by Accademia del Cimento; Lorenzo MAGALOTTI (1637-1712).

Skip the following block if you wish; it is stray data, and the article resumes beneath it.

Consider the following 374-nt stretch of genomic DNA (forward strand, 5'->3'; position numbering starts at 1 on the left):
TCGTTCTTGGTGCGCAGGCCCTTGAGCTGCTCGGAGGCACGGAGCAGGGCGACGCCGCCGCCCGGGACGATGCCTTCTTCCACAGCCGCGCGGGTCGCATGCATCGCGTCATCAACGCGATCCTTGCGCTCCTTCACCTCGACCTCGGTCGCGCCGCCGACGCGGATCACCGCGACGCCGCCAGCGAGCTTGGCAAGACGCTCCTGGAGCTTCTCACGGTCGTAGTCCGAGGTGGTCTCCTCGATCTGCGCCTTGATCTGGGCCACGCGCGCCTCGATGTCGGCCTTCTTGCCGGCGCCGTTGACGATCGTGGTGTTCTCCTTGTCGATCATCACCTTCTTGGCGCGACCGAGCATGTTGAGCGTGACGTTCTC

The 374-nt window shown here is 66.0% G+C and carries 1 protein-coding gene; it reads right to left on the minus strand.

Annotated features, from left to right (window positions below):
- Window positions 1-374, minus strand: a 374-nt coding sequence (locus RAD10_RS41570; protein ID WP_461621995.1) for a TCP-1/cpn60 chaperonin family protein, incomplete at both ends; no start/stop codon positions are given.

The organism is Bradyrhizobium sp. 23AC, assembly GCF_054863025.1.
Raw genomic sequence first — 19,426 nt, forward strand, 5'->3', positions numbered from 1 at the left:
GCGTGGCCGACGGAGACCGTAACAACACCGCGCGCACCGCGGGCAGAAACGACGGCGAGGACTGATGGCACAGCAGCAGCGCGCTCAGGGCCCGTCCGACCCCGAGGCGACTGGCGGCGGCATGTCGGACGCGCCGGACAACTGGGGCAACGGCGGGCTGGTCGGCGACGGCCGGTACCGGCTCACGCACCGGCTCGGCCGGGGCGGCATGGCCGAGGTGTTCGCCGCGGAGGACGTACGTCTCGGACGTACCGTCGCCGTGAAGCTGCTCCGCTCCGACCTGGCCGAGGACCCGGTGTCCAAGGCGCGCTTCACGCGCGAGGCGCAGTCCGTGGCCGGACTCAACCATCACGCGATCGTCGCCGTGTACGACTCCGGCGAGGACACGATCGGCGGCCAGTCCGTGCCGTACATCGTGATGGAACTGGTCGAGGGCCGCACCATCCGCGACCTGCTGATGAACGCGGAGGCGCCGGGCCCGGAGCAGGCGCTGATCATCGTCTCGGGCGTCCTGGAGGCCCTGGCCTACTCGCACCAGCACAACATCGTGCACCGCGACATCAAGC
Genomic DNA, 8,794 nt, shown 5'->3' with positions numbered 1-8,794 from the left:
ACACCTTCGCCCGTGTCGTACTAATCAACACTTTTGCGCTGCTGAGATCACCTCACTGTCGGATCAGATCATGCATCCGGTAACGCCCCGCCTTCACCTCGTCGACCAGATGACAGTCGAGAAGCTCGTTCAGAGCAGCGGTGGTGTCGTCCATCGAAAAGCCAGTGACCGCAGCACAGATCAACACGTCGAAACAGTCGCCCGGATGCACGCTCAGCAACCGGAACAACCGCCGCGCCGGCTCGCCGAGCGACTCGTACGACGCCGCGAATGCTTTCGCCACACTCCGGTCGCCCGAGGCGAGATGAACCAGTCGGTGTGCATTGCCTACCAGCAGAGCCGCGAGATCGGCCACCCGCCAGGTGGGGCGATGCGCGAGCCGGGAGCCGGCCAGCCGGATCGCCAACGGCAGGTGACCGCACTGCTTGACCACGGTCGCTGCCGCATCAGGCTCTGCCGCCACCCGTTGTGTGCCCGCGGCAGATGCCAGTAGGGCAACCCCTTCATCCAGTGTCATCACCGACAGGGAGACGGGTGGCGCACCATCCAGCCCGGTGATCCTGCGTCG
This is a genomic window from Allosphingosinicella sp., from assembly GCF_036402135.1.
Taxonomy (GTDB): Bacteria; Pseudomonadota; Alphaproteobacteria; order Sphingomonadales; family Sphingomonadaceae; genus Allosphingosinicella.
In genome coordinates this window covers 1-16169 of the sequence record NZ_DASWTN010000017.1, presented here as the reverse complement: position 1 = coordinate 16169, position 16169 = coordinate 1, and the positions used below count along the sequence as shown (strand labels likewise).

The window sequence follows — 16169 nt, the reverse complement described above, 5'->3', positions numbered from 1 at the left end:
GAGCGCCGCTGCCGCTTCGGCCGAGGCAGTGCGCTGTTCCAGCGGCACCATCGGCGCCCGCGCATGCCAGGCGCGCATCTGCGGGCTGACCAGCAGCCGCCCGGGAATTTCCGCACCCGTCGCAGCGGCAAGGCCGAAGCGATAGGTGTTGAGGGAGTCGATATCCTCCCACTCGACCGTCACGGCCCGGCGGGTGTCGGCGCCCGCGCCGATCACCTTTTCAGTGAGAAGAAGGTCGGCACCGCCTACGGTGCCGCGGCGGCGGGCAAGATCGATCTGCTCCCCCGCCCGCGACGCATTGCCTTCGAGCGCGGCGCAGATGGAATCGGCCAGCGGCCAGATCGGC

Florence:: Gio: Filippo Cecchi, 1691.. Large 4to. [xv], CCLXIX,  pp. Half-title, title printed in red & black, title vignette, 75 copper engraved plates, numerous woodcut initials and head & tailpieces, index; prominent waterstains to corners, lacks the portrait of Cosimo (some copies have the portrait, others do not). Later quarter vellum, marbled boards, black leather gilt-stamped spine label, vellum tips. Very good. Second edition, first printed in 1666/7. This marvelous work contains descriptions of experiments on air-pressure, freezing of water, an early account of TorricelliÂ’s invention of the barometer, thermometer, electrical and magnetic experiments, measurements of the velocity of sound and light, and experiments on heat and cold. It contains many large, full-page engravings of experimental apparatus used to conduct these early experiments in natural physics. The engravings on pages iii, vi, viii and xiii show TorricelliÂ’s thermometer with a column of liquid and capsules of various density liquids that will either float of sink, depending upon the surrounding temperature. Also known as a Â“termometro lentoÂ” (slow thermometer), this clever instrument is still marketed as a functioning curiosity today. Â¶ As the mechanism of the atmosphere exerting continuous pressure on the surface of the earth was unknown at that time, the experiments using a barometer and bell jar (pp. xxiv-xxxi) seem rather naĂŻve to us today. The members of the Academy couldnÂ’t determine why the mercury in the column didnÂ’t fall, once the barometer was Â‘shieldedÂ’ from the surrounding atmosphere. What they failed to realize is that the air pressure inside the bell jar remained the same as the outside, since it had not been evacuated. Page lxxxxix depicts a curious experiment in which an organ pipe and a bellows to blow air through a pipe are encased in a vacuum chamber. The experiment demonstrated that when the chamber was evacuated, the pipe no longer made sound, even though the bellows were still forcing Â‘airÂ’ through the apparatus, therefore showing that air at normal pressure was a necessary component to produce sound. Â¶ The Academy of Experiments was founded in Florence in 1657 and flourished for only ten years (1657-1667) and presents the first group effort at scientific investigation on the part of scientists including such original minds as Viviani, Borelli, Steno, Redi, Cassini and Torricelli. Its moving spirits were two of GalileoÂ’s most distinguished disciples, Viviani and Torricelli. The necessary financial support came from the two Medicis, the Grand Duke Ferdinand II of Tuscany and his brother Leopold; both of them had studied under Galilei. More than a decade before the formal institution of the Academy, the two Medici brothers had started a laboratory, well equipped with such scientific apparatus as was then obtainable. â€“ Wolf. Â¶ Â“This collection contains papers describing experiments on light, sound and electricity. Amber rubbed in vacuo Â… magnetic attraction across a vacuum Â… magnetic screening Â… rubbed amber and gems Â… discharging action of flames Â… electrical attraction is mutualÂ…Â” â€“ Wheeler. Â¶ Barchas-Stanford 1345 (1666/7 ed.); Boffito, Â‘Gli strumenti della scienzaÂ’, pp. 133-134; Brunet, V-29; Catalogo Bibl. Mediceo-Lorenese, 569; Cinti 163; Dibner, Heralds of Science, 82; DSB, IX, p.3 [Magalotti]; Gamba, 853; Krivatsy/NLM p.25 (1666/7); Maylender, Michele, Â“Storia delle Accademie dÂ’Italia,Â” (1926-30), II, pp. 7-16; Michel, V-76; Riccardi, II, 407; Wellcome III, p. 23; Wheeler 196 (1684 ed.); Wolf, The History of Science, Technology and Philosophy, I, p. 55. This edition not in Bakken (but has the 1684 translation). (Inventory #: S13100)
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